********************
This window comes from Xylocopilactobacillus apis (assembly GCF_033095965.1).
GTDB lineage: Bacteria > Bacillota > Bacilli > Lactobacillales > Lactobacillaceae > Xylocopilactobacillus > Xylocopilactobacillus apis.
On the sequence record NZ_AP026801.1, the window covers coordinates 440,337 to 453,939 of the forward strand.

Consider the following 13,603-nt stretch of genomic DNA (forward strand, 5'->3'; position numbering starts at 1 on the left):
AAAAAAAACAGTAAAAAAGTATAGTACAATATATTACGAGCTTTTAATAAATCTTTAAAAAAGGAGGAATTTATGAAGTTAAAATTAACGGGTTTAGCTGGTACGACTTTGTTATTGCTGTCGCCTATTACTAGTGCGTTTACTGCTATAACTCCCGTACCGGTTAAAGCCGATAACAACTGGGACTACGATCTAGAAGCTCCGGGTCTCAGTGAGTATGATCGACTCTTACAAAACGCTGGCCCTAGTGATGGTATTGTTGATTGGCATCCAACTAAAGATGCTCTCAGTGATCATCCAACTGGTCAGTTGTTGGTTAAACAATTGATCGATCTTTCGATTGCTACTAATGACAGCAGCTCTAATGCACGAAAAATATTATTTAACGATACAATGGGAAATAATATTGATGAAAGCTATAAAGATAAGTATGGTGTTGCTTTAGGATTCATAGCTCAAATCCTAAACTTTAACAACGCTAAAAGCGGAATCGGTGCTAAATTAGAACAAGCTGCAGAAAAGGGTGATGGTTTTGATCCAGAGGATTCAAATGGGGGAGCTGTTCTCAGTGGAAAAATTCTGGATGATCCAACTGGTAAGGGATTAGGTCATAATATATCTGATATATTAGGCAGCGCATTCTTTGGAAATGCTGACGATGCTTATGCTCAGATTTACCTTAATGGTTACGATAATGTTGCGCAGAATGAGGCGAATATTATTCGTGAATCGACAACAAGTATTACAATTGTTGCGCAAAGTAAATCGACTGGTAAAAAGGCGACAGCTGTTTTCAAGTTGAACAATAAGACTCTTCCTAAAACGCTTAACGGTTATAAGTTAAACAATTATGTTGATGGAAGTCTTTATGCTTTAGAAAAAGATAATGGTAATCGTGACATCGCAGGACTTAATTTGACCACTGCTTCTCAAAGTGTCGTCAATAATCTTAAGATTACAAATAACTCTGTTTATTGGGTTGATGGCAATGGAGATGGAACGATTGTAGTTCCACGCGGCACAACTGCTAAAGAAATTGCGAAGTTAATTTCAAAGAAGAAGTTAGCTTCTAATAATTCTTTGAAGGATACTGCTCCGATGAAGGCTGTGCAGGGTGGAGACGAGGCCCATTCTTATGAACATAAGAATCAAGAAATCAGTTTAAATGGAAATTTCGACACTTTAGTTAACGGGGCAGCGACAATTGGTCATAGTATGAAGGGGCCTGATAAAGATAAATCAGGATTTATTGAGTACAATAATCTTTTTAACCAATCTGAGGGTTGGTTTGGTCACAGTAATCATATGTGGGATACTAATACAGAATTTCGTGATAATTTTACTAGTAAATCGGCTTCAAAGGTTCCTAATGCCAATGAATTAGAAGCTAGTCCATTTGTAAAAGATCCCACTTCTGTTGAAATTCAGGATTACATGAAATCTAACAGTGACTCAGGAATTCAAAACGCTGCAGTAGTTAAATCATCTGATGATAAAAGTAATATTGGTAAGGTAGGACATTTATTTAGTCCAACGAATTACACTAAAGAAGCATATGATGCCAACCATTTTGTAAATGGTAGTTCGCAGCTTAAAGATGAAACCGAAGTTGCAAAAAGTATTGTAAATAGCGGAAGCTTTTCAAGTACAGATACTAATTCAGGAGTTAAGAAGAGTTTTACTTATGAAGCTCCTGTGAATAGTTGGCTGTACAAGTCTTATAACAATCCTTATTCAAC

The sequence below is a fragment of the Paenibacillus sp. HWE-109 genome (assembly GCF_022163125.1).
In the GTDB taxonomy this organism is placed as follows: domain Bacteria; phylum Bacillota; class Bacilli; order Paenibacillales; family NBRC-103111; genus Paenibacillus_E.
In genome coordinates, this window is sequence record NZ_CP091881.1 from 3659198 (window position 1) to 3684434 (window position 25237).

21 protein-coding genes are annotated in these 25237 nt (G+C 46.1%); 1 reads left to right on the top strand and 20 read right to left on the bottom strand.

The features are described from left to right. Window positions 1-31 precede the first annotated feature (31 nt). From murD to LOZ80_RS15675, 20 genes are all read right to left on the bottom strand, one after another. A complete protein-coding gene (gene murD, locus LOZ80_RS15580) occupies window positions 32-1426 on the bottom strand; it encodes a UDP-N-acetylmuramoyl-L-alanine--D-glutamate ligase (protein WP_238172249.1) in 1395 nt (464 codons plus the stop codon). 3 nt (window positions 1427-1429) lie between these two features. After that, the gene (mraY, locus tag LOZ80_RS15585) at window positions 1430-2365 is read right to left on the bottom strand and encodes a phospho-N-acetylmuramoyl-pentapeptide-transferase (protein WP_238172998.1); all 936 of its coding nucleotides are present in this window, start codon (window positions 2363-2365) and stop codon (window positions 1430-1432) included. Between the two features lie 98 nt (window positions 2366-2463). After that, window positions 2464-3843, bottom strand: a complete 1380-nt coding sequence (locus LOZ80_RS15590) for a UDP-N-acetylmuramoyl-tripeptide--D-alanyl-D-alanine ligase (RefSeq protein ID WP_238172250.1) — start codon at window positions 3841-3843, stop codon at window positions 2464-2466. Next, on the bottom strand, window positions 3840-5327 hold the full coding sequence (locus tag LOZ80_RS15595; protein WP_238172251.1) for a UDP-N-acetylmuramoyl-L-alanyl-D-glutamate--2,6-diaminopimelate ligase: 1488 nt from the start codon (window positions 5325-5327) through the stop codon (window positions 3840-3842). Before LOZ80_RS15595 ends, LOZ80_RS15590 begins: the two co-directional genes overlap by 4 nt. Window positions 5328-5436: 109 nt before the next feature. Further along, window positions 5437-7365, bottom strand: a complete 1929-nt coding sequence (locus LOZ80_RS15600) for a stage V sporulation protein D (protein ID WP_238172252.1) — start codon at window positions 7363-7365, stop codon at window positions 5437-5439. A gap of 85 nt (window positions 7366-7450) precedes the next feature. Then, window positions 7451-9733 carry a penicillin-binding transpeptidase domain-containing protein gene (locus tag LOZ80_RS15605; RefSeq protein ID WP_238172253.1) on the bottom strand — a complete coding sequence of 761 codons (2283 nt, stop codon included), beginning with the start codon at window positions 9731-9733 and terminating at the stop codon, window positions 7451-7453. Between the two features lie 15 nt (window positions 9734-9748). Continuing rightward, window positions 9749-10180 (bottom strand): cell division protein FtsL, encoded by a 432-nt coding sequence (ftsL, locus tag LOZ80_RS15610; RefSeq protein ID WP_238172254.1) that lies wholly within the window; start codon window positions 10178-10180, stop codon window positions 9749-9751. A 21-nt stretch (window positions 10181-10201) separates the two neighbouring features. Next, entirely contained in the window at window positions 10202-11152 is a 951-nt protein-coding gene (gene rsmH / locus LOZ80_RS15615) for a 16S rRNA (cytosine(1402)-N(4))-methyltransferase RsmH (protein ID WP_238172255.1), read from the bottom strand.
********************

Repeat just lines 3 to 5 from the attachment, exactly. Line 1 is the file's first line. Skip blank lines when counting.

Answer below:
On the sequence record NZ_AP026801.1, the window covers coordinates 440,337 to 453,939 of the forward strand.

Consider the following 13,603-nt stretch of genomic DNA (forward strand, 5'->3'; position numbering starts at 1 on the left):
AAAAAAAACAGTAAAAAAGTATAGTACAATATATTACGAGCTTTTAATAAATCTTTAAAAAAGGAGGAATTTATGAAGTTAAAATTAACGGGTTTAGCTGGTACGACTTTGTTATTGCTGTCGCCTATTACTAGTGCGTTTACTGCTATAACTCCCGTACCGGTTAAAGCCGATAACAACTGGGACTACGATCTAGAAGCTCCGGGTCTCAGTGAGTATGATCGACTCTTACAAAACGCTGGCCCTAGTGATGGTATTGTTGATTGGCATCCAACTAAAGATGCTCTCAGTGATCATCCAACTGGTCAGTTGTTGGTTAAACAATTGATCGATCTTTCGATTGCTACTAATGACAGCAGCTCTAATGCACGAAAAATATTATTTAACGATACAATGGGAAATAATATTGATGAAAGCTATAAAGATAAGTATGGTGTTGCTTTAGGATTCATAGCTCAAATCCTAAACTTTAACAACGCTAAAAGCGGAATCGGTGCTAAATTAGAACAAGCTGCAGAAAAGGGTGATGGTTTTGATCCAGAGGATTCAAATGGGGGAGCTGTTCTCAGTGGAAAAATTCTGGATGATCCAACTGGTAAGGGATTAGGTCATAATATATCTGATATATTAGGCAGCGCATTCTTTGGAAATGCTGACGATGCTTATGCTCAGATTTACCTTAATGGTTACGATAATGTTGCGCAGAATGAGGCGAATATTATTCGTGAATCGACAACAAGTATTACAATTGTTGCGCAAAGTAAATCGACTGGTAAAAAGGCGACAGCTGTTTTCAAGTTGAACAATAAGACTCTTCCTAAAACGCTTAACGGTTATAAGTTAAACAATTATGTTGATGGAAGTCTTTATGCTTTAGAAAAAGATAATGGTAATCGTGACATCGCAGGACTTAATTTGACCACTGCTTCTCAAAGTGTCGTCAATAATCTTAAGATTACAAATAACTCTGTTTATTGGGTTGATGGCAATGGAGATGGAACGATTGTAGTTCCACGCGGCACAACTGCTAAAGAAATTGCGAAGTTAATTTCAAAGAAGAAGTTAGCTTCTAATAATTCTTTGAAGGATACTGCTCCGATGAAGGCTGTGCAGGGTGGAGACGAGGCCCATTCTTATGAACATAAGAATCAAGAAATCAGTTTAAATGGAAATTTCGACACTTTAGTTAACGGGGCAGCGACAATTGGTCATAGTATGAAGGGGCCTGATAAAGATAAATCAGGATTTATTGAGTACAATAATCTTTTTAACCAATCTGAGGGTTGGTTTGGTCACAGTAATCATATGTGGGATACTAATACAGAATTTCGTGATAATTTTACTAGTAAATCGGCTTCAAAGGTTCCTAATGCCAATGAATTAGAAGCTAGTCCATTTGTAAAAGATCCCACTTCTGTTGAAATTCAGGATTACATGAAATCTAACAGTGACTCAGGAATTCAAAACGCTGCAGTAGTTAAATCATCTGATGATAAAAGTAATATTGGTAAGGTAGGACATTTATTTAGTCCAACGAATTACACTAAAGAAGCATATGATGCCAACCATTTTGTAAATGGTAGTTCGCAGCTTAAAGATGAAACCGAAGTTGCAAAAAGTATTGTAAATAGCGGAAGCTTTTCAAGTACAGATACTAATTCAGGAGTTAAGAAGAGTTTTACTTATGAAGCTCCTGTGAATAGTTGGCTGTACAAGTCTTATAACAATCCTTATTCAAC